22N 1E. Interesting. Thanks
Skip -- or Whomever __ what's your thoughts on this.
SWN can not rely on other energy companies to prove up the Brown Dense, they have far too much at stake. No other companies seem to be interested in drilling in the BD at this point. By going to vertical wells SWN can stretch their exploration dollars to cover a wider area with more wells. A vertical wellbore can be cased to allow for an amended permit and a horizontal lateral if the rock looks good. Their last two wells are "lease" wells and do not require forced integration to drill so they are skipping the unit application process. They can go back and form a unit later if the area warrants additional wells. I expect that SWN will bring in a second drilling rig soon and they will need to have additional locations and permits to accommodate a two rig schedule. IMO SWN should have followed this course from the beginning instead of waiting for other operators to drill BD wells. None of the other companies have the same urgency to unlock the economics of the BD.
It should be clear by now to those members that thought, and stated, that SWN had it all figured out from the get go and knew all the "sweet spots" that there was little existing science and that the Lower Smackover/Brown Dense prospect was a huge challenge and could take years to define. Laymen just can't seem to grasp that it is a regular occurrence in the energy business for companies to invest millions of dollars in leases and then discover that the formation(s) was not economically productive or that some significant portion of the overall leasehold is not viable.
This is an interesting development. According to my old maps 31-21N-1E is south of the first of the regional Smackover faulting and it's TVD of 10,400+ shows that they are going to be drilling near the downdip limit of the LSBD oil window. Depths greater than 11,000' are speculated to be within the gas condensate window, given the heat gradient and burial history of the area but in reality nobody yet knows.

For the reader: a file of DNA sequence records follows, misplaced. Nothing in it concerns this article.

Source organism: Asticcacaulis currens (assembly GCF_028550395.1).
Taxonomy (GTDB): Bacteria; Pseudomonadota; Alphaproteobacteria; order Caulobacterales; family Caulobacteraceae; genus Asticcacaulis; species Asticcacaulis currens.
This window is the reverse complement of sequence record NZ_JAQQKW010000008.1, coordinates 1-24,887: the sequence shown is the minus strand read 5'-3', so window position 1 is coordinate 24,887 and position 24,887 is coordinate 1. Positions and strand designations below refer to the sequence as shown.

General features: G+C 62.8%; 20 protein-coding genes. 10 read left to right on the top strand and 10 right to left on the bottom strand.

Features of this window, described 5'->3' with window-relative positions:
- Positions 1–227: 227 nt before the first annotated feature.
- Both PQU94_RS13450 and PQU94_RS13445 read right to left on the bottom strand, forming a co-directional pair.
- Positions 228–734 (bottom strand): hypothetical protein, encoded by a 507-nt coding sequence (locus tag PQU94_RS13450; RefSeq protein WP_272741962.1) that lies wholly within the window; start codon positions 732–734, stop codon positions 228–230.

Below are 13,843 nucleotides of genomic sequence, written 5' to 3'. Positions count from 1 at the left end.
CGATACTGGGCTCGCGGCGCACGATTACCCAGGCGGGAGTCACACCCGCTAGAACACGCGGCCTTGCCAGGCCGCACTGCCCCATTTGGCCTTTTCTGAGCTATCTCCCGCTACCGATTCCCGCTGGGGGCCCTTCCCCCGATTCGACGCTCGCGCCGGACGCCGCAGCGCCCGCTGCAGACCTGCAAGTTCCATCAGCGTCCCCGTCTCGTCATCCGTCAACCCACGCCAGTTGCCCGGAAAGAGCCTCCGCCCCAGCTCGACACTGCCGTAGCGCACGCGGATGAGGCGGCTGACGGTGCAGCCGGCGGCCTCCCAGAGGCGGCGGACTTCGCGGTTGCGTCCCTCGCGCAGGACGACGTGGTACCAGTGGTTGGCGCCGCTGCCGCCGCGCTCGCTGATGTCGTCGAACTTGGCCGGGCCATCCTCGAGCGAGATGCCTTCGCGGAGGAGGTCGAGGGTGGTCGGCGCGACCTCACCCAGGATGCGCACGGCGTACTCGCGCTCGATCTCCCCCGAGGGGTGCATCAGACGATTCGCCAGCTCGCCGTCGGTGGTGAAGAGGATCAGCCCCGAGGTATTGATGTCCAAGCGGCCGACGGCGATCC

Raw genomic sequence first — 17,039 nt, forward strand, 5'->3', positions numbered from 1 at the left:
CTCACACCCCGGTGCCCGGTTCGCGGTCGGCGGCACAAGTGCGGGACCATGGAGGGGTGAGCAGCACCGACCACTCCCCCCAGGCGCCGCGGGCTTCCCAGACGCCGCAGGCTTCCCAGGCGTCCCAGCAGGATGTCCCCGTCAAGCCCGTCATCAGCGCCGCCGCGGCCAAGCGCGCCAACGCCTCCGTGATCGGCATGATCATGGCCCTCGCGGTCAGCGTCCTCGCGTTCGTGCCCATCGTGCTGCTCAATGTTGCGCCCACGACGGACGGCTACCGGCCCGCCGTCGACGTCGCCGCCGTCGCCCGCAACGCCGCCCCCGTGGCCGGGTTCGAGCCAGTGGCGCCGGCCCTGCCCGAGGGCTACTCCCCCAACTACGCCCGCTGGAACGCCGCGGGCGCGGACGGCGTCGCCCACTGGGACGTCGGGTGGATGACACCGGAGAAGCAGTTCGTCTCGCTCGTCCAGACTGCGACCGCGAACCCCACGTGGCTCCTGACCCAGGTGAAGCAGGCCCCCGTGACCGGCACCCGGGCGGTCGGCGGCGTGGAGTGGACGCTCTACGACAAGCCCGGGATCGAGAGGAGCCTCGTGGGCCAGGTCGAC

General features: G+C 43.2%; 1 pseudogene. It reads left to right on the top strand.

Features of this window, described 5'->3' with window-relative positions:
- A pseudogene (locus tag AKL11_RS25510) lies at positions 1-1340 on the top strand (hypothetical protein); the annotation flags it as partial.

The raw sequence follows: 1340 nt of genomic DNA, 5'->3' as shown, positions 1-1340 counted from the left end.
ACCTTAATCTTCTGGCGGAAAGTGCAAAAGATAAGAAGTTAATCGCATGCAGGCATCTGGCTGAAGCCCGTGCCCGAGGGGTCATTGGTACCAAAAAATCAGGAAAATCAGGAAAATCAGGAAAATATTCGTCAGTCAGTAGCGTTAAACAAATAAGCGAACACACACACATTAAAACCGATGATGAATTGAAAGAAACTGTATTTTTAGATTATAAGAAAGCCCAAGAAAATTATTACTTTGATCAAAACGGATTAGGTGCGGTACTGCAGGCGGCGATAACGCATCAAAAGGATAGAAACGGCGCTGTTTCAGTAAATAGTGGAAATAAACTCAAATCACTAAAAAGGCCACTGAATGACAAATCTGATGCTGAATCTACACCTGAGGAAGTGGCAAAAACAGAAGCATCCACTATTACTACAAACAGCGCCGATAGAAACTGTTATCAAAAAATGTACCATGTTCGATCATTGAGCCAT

I am no expert in horizontal drilling and fracing but what I've heard is that you want to stay away from faulting so as to avoid communication with water bearing zones from above or below. It does appear that so far the low perm Brown Dense has resisted fracing to some degree given the lower than hoped for flow rates. That may be because the correct frac for the formation has not yet be designed or it may mean that the down dip areas, with faulting and likely greater natural fracturing, will be the key. Another factor in these areas might be that gas and condensate, being lighter and less viscous than oil, will flow through the formation at significantly higher rates.
Good points, Robert. I think your last concerning hydrocarbon migration may be especially significant.
Skip, and others:
CEO Mueller's comments to the UBS conference explained what is going on in this well. It is not simply about continuing to prove up the Brown Dense. SWN encountered an unexpected high pressured zone in their third well. He explained their plan is to drill a vertical (cheaper) to delineate where that zone goes. If they find it again, SWN will possibly convert the well to a horizontal or drill another vertical to confirm that the zone is large enough to be commercial.